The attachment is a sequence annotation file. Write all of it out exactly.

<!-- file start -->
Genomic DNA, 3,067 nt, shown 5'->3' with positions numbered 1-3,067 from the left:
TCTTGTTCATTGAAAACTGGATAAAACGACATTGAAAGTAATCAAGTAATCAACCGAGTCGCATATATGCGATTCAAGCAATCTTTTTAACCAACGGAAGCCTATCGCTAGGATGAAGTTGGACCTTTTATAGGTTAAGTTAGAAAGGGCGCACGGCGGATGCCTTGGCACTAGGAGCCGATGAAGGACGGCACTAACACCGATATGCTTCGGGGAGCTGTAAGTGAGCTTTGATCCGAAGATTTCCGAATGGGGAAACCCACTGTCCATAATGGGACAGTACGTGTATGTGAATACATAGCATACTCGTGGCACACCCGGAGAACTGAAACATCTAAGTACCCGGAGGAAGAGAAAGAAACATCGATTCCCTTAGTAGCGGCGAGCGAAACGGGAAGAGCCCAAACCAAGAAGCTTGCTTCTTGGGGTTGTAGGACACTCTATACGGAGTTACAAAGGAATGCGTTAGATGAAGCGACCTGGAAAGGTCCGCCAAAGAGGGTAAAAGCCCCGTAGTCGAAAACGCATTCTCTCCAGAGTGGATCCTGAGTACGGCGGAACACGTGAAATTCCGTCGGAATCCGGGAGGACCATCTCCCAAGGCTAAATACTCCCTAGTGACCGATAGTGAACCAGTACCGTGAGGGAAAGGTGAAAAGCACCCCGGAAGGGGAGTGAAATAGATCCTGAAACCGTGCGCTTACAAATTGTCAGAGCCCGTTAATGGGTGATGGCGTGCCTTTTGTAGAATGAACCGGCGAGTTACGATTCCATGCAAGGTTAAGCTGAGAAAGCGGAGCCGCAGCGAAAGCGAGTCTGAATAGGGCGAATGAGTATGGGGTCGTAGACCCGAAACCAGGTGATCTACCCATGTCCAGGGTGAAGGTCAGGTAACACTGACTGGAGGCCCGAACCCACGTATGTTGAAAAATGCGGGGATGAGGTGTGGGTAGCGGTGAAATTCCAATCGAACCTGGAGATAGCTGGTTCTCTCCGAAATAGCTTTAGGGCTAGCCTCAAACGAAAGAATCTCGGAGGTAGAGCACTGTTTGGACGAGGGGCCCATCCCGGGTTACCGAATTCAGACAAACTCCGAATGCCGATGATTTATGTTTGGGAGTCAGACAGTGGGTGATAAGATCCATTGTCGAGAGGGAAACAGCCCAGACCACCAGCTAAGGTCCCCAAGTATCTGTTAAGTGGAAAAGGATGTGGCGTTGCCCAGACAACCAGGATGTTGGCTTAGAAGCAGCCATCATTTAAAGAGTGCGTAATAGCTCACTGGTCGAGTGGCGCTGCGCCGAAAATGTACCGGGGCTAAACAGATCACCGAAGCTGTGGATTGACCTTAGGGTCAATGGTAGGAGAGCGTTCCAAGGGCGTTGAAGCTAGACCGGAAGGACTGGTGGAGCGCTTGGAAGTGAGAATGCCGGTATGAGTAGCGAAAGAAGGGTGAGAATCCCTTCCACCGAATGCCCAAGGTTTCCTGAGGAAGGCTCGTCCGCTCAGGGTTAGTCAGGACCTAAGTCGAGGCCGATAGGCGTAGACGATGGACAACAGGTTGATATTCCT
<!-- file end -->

Genomic DNA, 3,067 nt, shown 5'->3' with positions numbered 1-3,067 from the left:
TCTTGTTCATTGAAAACTGGATAAAACGACATTGAAAGTAATCAAGTAATCAACCGAGTCGCATATATGCGATTCAAGCAATCTTTTTAACCAACGGAAGCCTATCGCTAGGATGAAGTTGGACCTTTTATAGGTTAAGTTAGAAAGGGCGCACGGCGGATGCCTTGGCACTAGGAGCCGATGAAGGACGGCACTAACACCGATATGCTTCGGGGAGCTGTAAGTGAGCTTTGATCCGAAGATTTCCGAATGGGGAAACCCACTGTCCATAATGGGACAGTACGTGTATGTGAATACATAGCATACTCGTGGCACACCCGGAGAACTGAAACATCTAAGTACCCGGAGGAAGAGAAAGAAACATCGATTCCCTTAGTAGCGGCGAGCGAAACGGGAAGAGCCCAAACCAAGAAGCTTGCTTCTTGGGGTTGTAGGACACTCTATACGGAGTTACAAAGGAATGCGTTAGATGAAGCGACCTGGAAAGGTCCGCCAAAGAGGGTAAAAGCCCCGTAGTCGAAAACGCATTCTCTCCAGAGTGGATCCTGAGTACGGCGGAACACGTGAAATTCCGTCGGAATCCGGGAGGACCATCTCCCAAGGCTAAATACTCCCTAGTGACCGATAGTGAACCAGTACCGTGAGGGAAAGGTGAAAAGCACCCCGGAAGGGGAGTGAAATAGATCCTGAAACCGTGCGCTTACAAATTGTCAGAGCCCGTTAATGGGTGATGGCGTGCCTTTTGTAGAATGAACCGGCGAGTTACGATTCCATGCAAGGTTAAGCTGAGAAAGCGGAGCCGCAGCGAAAGCGAGTCTGAATAGGGCGAATGAGTATGGGGTCGTAGACCCGAAACCAGGTGATCTACCCATGTCCAGGGTGAAGGTCAGGTAACACTGACTGGAGGCCCGAACCCACGTATGTTGAAAAATGCGGGGATGAGGTGTGGGTAGCGGTGAAATTCCAATCGAACCTGGAGATAGCTGGTTCTCTCCGAAATAGCTTTAGGGCTAGCCTCAAACGAAAGAATCTCGGAGGTAGAGCACTGTTTGGACGAGGGGCCCATCCCGGGTTACCGAATTCAGACAAACTCCGAATGCCGATGATTTATGTTTGGGAGTCAGACAGTGGGTGATAAGATCCATTGTCGAGAGGGAAACAGCCCAGACCACCAGCTAAGGTCCCCAAGTATCTGTTAAGTGGAAAAGGATGTGGCGTTGCCCAGACAACCAGGATGTTGGCTTAGAAGCAGCCATCATTTAAAGAGTGCGTAATAGCTCACTGGTCGAGTGGCGCTGCGCCGAAAATGTACCGGGGCTAAACAGATCACCGAAGCTGTGGATTGACCTTAGGGTCAATGGTAGGAGAGCGTTCCAAGGGCGTTGAAGCTAGACCGGAAGGACTGGTGGAGCGCTTGGAAGTGAGAATGCCGGTATGAGTAGCGAAAGAAGGGTGAGAATCCCTTCCACCGAATGCCCAAGGTTTCCTGAGGAAGGCTCGTCCGCTCAGGGTTAGTCAGGACCTAAGTCGAGGCCGATAGGCGTAGACGATGGACAACAGGTTGATATTCCT